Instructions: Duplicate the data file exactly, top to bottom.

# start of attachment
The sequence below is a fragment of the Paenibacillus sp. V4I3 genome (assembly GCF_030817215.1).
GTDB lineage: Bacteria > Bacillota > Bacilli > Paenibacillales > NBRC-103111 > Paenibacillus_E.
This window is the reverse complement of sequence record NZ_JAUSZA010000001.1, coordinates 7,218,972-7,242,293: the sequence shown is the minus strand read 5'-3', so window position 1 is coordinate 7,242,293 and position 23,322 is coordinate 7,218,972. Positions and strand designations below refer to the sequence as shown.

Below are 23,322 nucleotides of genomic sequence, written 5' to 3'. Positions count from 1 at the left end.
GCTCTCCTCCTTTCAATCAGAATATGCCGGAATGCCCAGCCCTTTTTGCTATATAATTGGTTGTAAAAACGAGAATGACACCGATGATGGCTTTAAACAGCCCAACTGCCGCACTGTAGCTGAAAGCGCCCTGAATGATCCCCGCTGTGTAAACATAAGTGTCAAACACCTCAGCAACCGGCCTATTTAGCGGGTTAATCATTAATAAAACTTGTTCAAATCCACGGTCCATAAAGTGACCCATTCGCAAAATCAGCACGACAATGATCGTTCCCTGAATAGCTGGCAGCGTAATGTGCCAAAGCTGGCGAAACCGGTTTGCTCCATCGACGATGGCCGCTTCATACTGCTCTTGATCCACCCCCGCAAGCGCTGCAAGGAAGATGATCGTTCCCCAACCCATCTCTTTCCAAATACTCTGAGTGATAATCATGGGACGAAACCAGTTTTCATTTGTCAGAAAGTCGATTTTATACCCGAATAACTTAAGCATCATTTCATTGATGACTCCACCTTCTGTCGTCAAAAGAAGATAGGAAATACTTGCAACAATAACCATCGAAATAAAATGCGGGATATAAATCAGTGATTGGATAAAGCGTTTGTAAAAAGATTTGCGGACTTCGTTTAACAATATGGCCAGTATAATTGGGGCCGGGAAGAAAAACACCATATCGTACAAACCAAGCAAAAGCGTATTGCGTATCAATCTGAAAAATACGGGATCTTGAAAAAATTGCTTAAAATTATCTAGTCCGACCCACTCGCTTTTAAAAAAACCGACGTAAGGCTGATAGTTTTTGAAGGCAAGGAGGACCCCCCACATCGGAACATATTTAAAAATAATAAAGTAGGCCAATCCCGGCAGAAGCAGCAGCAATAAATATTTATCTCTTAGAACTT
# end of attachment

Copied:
The sequence below is a fragment of the Paenibacillus sp. V4I3 genome (assembly GCF_030817215.1).
GTDB lineage: Bacteria > Bacillota > Bacilli > Paenibacillales > NBRC-103111 > Paenibacillus_E.
This window is the reverse complement of sequence record NZ_JAUSZA010000001.1, coordinates 7,218,972-7,242,293: the sequence shown is the minus strand read 5'-3', so window position 1 is coordinate 7,242,293 and position 23,322 is coordinate 7,218,972. Positions and strand designations below refer to the sequence as shown.

Below are 23,322 nucleotides of genomic sequence, written 5' to 3'. Positions count from 1 at the left end.
GCTCTCCTCCTTTCAATCAGAATATGCCGGAATGCCCAGCCCTTTTTGCTATATAATTGGTTGTAAAAACGAGAATGACACCGATGATGGCTTTAAACAGCCCAACTGCCGCACTGTAGCTGAAAGCGCCCTGAATGATCCCCGCTGTGTAAACATAAGTGTCAAACACCTCAGCAACCGGCCTATTTAGCGGGTTAATCATTAATAAAACTTGTTCAAATCCACGGTCCATAAAGTGACCCATTCGCAAAATCAGCACGACAATGATCGTTCCCTGAATAGCTGGCAGCGTAATGTGCCAAAGCTGGCGAAACCGGTTTGCTCCATCGACGATGGCCGCTTCATACTGCTCTTGATCCACCCCCGCAAGCGCTGCAAGGAAGATGATCGTTCCCCAACCCATCTCTTTCCAAATACTCTGAGTGATAATCATGGGACGAAACCAGTTTTCATTTGTCAGAAAGTCGATTTTATACCCGAATAACTTAAGCATCATTTCATTGATGACTCCACCTTCTGTCGTCAAAAGAAGATAGGAAATACTTGCAACAATAACCATCGAAATAAAATGCGGGATATAAATCAGTGATTGGATAAAGCGTTTGTAAAAAGATTTGCGGACTTCGTTTAACAATATGGCCAGTATAATTGGGGCCGGGAAGAAAAACACCATATCGTACAAACCAAGCAAAAGCGTATTGCGTATCAATCTGAAAAATACGGGATCTTGAAAAAATTGCTTAAAATTATCTAGTCCGACCCACTCGCTTTTAAAAAAACCGACGTAAGGCTGATAGTTTTTGAAGGCAAGGAGGACCCCCCACATCGGAACATATTTAAAAATAATAAAGTAGGCCAATCCCGGCAGAAGCAGCAGCAATAAATATTTATCTCTTAGAACTT